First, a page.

Example: https://seoasoorm.com/anchor-text/

In this case, there’s no actual anchor text at all.

Sometimes certain websites don’t allow for anchor text and force you to use naked URLs. For example, YouTube only allow naked URLs in the description of videos. 

3.      Exact-Match Anchor Text

This is the most important anchor type for your SEO ranking. However, exact match anchors shouldn’t be used excessively.

If you have done your keyword research and you know the target keyword you want to rank for—the exact match keyword anchor would be that keyword itself.

For instance, for this post, the exact anchor text is “anchor text”.

Exact-Match Anchor Text

4.      Partial-Match Anchor Text

When you use partial match anchor text, you combine your target keyword with other keywords. It includes the primary keyword I want but might have a couple more words before or after that. So, if my primary word is “anchor text” I will still use the same URL pointing to the “anchor text” page, but my anchor would be something like “what is anchor text”, “anchor text example” or “anchor text in seo”.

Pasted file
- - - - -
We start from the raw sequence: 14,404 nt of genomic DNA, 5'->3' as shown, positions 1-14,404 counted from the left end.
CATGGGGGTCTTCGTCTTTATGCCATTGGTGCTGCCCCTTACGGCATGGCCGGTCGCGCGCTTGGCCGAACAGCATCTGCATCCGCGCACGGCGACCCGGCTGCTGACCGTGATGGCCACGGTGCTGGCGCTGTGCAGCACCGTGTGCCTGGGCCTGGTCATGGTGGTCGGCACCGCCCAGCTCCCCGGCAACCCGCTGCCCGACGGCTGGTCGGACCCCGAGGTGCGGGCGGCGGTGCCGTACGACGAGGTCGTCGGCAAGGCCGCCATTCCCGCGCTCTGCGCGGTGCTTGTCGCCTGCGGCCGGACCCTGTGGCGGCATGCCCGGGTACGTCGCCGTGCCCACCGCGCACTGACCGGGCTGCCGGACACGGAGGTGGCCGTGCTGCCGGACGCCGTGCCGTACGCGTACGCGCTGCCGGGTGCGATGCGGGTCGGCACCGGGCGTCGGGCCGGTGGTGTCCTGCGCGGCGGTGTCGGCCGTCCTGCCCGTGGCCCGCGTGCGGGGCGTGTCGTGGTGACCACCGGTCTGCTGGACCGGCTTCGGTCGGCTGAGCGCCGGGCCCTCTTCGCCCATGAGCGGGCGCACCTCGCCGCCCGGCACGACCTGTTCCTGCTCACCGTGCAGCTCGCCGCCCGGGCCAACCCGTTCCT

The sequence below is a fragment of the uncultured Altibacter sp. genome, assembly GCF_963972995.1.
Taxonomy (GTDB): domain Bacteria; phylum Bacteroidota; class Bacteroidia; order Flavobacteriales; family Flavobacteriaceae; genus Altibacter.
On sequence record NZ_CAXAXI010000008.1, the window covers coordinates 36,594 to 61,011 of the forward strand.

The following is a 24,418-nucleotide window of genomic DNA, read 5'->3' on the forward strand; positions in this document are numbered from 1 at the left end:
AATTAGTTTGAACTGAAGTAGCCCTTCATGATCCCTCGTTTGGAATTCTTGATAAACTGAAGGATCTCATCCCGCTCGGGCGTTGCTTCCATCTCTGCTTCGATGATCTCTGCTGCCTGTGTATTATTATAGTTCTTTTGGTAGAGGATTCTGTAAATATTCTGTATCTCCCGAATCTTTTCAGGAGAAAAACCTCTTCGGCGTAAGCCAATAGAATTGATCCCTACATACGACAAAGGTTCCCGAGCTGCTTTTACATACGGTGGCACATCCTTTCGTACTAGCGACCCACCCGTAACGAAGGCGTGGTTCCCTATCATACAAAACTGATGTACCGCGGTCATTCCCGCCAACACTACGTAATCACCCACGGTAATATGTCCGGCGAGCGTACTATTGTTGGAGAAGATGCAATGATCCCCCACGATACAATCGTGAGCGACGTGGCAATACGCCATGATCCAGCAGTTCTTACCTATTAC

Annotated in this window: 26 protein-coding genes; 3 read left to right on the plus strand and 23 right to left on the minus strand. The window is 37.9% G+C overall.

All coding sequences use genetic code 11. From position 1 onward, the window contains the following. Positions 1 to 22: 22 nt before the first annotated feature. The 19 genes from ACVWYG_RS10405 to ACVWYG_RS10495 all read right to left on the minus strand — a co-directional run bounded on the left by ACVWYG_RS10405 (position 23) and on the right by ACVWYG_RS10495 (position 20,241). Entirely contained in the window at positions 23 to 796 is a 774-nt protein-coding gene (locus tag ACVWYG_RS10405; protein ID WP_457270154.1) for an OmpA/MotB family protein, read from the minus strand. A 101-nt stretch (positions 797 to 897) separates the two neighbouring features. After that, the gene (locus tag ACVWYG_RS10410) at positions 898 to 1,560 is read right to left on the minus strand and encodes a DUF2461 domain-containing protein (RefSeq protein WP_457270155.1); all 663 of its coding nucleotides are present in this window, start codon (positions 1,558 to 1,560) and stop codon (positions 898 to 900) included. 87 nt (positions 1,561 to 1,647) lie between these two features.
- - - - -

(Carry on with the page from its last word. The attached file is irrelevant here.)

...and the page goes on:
5.      Long-Tail Anchors

Long-tail anchors are another variation of the partial-match anchor, except they contain more words, usually four or more.

On top of including your keyword into the anchor text, long-tail anchors also include descriptive, generic, or branded terms. 

Examples:

6.      Generic Anchor Text

Generic anchor texts refer to completely unrelated (to a linked page) phrases which are a link label. They use common call-to-actions (CTAs) rather than a specific keyword. These may include more info, click here, visit website, sign up, read more, download or other words that imply scarcity or provoke action.

7.      Image Anchor Text

If an image serves also as a link to another page, search engines will use its alt attribute as an anchor text. For that reason, it’s important to write descriptive, keyword-focused Alt tags for your images.